Rafa's Throne Is Under A Threat As The French Open Begins At A Strange Time Of The Year
Updated: Sep 30, 2020
Song to Vibe Along: Something in the Way by Nirvana https://open.spotify.com/track/1nFtiJxYdhtFfFtfXBv06s?si=V7zaH1FiQQGO2cZotxLBHg
This article was published by Sportskeeda.com on Sept 20, 2020. Find it here: https://www.sportskeeda.com/tennis/why-rafael-nadal-s-roland-garros-throne-bigger-threat-ever-year
Unprecedented. The employment of this word to describe the peculiar events of 2020 has also been unprecedented, and for good measure. The need to reiterate these events is none. All of us are well familiar with them.
While much lesser in gravity, the happenings in the world of sports have also been bizarre and unparalleled. This wacky pattern is set to continue with this year’s French Open, which strangely is the last grand slam of the year.
The 124th edition of the Roland Garros will be an occasion of many first times. After 1947, the event has always been the second slam of the year and has taken place in the months of May-June, unlike this year. It will also be the first time that night matches will be played in the tournament. Additionally, the retractable roof over the centre court, viz., Court Phillipe Chatrier, which completed its course of the construction in late 2019, is another novelty.
However, the most stupendous oddity of this year’s French Open, which, in all honesty, can also be referred to as the Rafa Nadal Open, might be not seeing Rafael Nadal’s name getting etched in that beautiful silver bowl that’s awarded to the men’s champion.
Nadal is widely known as the King of Clay, and it wouldn’t be improper to call him the God of Clay. His numbers on the muddy, red surface are world-shattering. On a record 12 occasions, he has triumphed at the Roland Garros, losing only two matches, while winning an astonishing 93 throughout his journey. His overall win ratio on clay is also dumbfounding – 91.6%.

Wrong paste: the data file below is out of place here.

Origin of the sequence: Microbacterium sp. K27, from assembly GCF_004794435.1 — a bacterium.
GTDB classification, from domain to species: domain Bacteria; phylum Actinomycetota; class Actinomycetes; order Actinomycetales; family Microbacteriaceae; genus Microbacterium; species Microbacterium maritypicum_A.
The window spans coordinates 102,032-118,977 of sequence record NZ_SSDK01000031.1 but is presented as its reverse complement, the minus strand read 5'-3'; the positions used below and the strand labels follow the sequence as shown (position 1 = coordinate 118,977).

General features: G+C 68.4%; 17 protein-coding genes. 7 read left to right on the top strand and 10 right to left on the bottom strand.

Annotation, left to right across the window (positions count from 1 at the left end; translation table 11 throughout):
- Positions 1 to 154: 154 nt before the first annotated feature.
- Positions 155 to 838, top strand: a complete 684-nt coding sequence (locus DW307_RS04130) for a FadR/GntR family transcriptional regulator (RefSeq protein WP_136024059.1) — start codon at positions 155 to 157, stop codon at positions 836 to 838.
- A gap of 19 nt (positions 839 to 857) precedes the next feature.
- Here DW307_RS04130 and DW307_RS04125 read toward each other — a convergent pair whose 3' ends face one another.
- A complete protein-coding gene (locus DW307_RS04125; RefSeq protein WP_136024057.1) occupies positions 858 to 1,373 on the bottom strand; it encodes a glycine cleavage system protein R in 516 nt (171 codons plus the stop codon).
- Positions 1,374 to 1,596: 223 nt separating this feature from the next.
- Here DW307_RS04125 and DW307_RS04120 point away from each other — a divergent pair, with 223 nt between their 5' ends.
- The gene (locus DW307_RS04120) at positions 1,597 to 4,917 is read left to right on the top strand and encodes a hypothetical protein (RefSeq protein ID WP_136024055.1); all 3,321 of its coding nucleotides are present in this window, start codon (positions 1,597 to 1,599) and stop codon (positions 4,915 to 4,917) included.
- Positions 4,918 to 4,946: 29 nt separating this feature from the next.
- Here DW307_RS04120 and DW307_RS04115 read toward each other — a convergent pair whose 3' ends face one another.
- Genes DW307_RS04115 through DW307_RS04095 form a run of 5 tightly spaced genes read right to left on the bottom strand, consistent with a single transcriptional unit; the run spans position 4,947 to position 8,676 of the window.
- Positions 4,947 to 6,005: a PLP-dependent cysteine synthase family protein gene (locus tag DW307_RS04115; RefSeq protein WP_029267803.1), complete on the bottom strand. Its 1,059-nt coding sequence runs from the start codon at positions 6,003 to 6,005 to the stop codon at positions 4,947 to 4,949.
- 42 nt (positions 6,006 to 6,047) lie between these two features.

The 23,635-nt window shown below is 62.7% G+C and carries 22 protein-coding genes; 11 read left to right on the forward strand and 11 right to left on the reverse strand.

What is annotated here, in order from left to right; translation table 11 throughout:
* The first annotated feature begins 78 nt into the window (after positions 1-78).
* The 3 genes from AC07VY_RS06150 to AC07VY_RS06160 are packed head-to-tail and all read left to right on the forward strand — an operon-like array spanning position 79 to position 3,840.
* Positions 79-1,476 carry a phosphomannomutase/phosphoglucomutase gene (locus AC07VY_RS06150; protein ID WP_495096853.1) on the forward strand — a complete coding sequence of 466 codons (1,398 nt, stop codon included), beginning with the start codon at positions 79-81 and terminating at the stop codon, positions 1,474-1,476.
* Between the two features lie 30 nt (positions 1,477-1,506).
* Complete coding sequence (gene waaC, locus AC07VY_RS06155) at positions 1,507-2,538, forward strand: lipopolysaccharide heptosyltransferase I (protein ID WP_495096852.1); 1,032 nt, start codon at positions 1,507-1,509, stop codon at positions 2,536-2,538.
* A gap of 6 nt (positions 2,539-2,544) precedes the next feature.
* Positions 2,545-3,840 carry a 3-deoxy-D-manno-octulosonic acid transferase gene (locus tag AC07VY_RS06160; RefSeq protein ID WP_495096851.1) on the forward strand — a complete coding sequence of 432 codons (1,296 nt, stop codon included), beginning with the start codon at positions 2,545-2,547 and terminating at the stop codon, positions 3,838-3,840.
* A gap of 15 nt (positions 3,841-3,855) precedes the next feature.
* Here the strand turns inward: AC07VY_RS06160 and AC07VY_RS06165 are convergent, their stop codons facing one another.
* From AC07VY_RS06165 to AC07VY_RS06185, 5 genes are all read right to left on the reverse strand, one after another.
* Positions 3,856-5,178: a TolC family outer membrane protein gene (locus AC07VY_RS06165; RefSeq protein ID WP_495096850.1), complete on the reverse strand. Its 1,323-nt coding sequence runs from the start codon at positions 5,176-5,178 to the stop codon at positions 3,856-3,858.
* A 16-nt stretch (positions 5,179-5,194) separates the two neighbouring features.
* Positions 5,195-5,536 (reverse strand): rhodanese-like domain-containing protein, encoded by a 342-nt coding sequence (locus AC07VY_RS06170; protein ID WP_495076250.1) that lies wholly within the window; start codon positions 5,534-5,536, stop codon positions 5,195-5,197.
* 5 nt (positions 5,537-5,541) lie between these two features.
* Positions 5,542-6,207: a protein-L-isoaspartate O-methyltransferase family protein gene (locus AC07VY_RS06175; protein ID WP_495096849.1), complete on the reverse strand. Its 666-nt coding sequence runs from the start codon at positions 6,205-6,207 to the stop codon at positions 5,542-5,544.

If Nadal is playing the French Open, it’s imperative that he is a favourite. Yet, this year, as he looks to defend his title for the fourth consecutive year, he faces a much sterner test than he has done in the recent past. This test, majorly, is in the form of the world number one, Novak Djokovic, and world number three, Dominic Thiem.
Diego Schwartzman recently exhibited in the quarter-finals of the Rome Open that Nadal isn’t infallible. Even on his beloved surface, there is a possibility that Nadal can be intimated and defeated, especially right now when he is short on match practice and less prepared than usual due to the truncated clay season.
To add to Nadal's woes, the French Open has replaced the Babolat tournament balls with Wilson ones, which are reportedly lighter and less bouncy than usual - thus blunting the Spaniard's topspin.
In a recent presser, the Spaniard confessed: “Conditions here probably are the most difficult for me ever in Roland Garros for so many different factors. Ball completely different. Ball is super slow, heavy. It's very cold. Slow conditions.
“Of course, the preparations have been less than usual. But you know what, I am here to fight and to play with the highest intensity possible, to practice with the right attitude, to give me a chance.”